I just used 4pcb's free DFM checker and it doesn't like the fact that the courtyard line widths on my board are 1.968mils (what Altium generated in the IPC component wizard).

It's also complaining about the crosshair line widths, which are 3.937mils (again, chosen by Altium).

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Should courtyard information even be included in gerber files for manufacture? If not, why does Altium put it on layer 15, which I thought was supposed to be included when sending files to a fab house?

  • \$\begingroup\$ The assembler with the pick-n-place machine probably wants these details, but the PCB manufacturer probably doesn't care. \$\endgroup\$
    – brhans
    Mar 6, 2015 at 21:38

1 Answer 1


The courtyard information and crosshairs shouldn't be included in your gerbers, at least for the PCB fabrication. Each gerber represents some physical feature of the PCB: copper, silkscreen, board edges, etc.

When you submitted these files to Advanced Circuits (4pcb.com), it probably asked you to map out (or at least verify) which files represented which layers. You can mark these manufacturing-information layers as "Documentation/other", if I remember correctly.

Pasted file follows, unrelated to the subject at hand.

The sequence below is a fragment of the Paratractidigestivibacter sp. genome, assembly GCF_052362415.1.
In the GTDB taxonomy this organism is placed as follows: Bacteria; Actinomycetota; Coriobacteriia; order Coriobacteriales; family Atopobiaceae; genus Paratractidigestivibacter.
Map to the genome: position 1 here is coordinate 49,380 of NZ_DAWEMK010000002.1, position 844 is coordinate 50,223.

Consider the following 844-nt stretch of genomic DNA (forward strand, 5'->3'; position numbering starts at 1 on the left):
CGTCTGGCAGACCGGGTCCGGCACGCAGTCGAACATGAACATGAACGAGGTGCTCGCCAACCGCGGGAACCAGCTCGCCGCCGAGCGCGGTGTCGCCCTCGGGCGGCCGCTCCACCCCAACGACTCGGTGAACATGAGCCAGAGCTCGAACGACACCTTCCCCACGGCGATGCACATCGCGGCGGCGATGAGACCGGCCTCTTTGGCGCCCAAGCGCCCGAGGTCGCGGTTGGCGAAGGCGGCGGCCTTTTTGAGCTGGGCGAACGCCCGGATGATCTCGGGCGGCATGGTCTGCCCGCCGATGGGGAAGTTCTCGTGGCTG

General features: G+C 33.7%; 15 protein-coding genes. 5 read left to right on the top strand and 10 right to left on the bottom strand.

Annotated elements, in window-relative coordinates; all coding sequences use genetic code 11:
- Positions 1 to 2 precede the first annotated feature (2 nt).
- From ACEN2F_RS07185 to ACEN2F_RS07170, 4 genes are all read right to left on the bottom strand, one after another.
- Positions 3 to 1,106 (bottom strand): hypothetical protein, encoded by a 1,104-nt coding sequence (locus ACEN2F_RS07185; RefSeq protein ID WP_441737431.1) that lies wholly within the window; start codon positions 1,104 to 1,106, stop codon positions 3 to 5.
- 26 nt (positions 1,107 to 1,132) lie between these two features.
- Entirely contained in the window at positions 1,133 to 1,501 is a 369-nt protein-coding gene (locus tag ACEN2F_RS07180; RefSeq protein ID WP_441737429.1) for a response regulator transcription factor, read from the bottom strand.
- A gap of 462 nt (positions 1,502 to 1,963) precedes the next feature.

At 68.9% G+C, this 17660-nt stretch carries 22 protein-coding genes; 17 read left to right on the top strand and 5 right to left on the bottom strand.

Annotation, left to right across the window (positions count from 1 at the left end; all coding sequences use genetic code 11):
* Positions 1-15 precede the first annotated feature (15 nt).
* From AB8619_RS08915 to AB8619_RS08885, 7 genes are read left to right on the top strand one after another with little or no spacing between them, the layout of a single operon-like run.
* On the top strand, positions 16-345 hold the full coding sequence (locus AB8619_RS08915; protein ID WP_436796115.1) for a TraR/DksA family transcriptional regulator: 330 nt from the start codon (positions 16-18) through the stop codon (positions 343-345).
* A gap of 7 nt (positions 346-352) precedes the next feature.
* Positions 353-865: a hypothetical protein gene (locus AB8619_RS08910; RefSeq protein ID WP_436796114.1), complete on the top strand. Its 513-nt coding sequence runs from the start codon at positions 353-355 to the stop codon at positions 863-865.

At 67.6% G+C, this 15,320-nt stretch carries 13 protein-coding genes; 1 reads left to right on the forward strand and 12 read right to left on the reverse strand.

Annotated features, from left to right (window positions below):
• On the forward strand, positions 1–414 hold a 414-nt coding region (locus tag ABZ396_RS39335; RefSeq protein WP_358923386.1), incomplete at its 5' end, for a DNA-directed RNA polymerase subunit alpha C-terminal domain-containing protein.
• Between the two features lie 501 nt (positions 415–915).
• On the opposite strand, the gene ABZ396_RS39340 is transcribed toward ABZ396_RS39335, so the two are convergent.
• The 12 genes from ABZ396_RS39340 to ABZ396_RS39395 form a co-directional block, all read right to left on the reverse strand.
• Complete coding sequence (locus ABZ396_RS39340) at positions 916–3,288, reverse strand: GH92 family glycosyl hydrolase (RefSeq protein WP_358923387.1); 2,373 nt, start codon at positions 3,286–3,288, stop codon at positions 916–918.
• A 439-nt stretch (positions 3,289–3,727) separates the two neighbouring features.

Advanced Circuits' fab house isn't interested in assembling the boards (although they have recently developed a sister company that does this), so there is no need to send them crosshairs, pick-and-place files, or anything like that.

However, when you get the boards assembled (components placed and soldered), you should find out what the assembler wants. At the very least, they will need a BOM and a pick-and-place file (with x/y/rotation info). I have never presented this in the form of Gerbers, but I could imagine that some assemblers might want it that way...

In your specific case, it appears that Advanced Circuits thinks you want the crosshairs and courtyard outlines printed in either copper or silkscreen. You certainly don't want that!


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